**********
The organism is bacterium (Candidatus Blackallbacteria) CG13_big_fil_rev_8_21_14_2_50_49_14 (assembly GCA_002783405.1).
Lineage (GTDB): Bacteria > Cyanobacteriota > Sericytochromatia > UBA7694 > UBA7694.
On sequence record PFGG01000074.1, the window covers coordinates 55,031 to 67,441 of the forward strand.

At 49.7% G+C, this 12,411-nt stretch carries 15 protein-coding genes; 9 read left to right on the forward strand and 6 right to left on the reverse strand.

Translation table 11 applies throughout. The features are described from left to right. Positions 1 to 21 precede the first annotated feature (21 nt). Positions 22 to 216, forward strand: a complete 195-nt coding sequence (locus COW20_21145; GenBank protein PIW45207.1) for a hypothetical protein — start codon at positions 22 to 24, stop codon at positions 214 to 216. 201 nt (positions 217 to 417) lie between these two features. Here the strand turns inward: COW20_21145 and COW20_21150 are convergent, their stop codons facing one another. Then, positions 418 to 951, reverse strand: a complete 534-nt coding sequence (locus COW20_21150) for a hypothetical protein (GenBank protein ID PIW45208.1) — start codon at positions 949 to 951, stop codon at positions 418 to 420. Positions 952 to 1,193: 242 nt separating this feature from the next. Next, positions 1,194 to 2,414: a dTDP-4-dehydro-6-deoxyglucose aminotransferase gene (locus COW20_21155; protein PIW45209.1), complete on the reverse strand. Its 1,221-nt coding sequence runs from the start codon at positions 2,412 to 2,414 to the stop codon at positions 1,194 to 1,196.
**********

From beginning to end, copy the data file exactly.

The organism is bacterium (Candidatus Blackallbacteria) CG13_big_fil_rev_8_21_14_2_50_49_14 (assembly GCA_002783405.1).
Lineage (GTDB): Bacteria > Cyanobacteriota > Sericytochromatia > UBA7694 > UBA7694.
On sequence record PFGG01000074.1, the window covers coordinates 55,031 to 67,441 of the forward strand.

At 49.7% G+C, this 12,411-nt stretch carries 15 protein-coding genes; 9 read left to right on the forward strand and 6 right to left on the reverse strand.

Translation table 11 applies throughout. The features are described from left to right. Positions 1 to 21 precede the first annotated feature (21 nt). Positions 22 to 216, forward strand: a complete 195-nt coding sequence (locus COW20_21145; GenBank protein PIW45207.1) for a hypothetical protein — start codon at positions 22 to 24, stop codon at positions 214 to 216. 201 nt (positions 217 to 417) lie between these two features. Here the strand turns inward: COW20_21145 and COW20_21150 are convergent, their stop codons facing one another. Then, positions 418 to 951, reverse strand: a complete 534-nt coding sequence (locus COW20_21150) for a hypothetical protein (GenBank protein ID PIW45208.1) — start codon at positions 949 to 951, stop codon at positions 418 to 420. Positions 952 to 1,193: 242 nt separating this feature from the next. Next, positions 1,194 to 2,414: a dTDP-4-dehydro-6-deoxyglucose aminotransferase gene (locus COW20_21155; protein PIW45209.1), complete on the reverse strand. Its 1,221-nt coding sequence runs from the start codon at positions 2,412 to 2,414 to the stop codon at positions 1,194 to 1,196.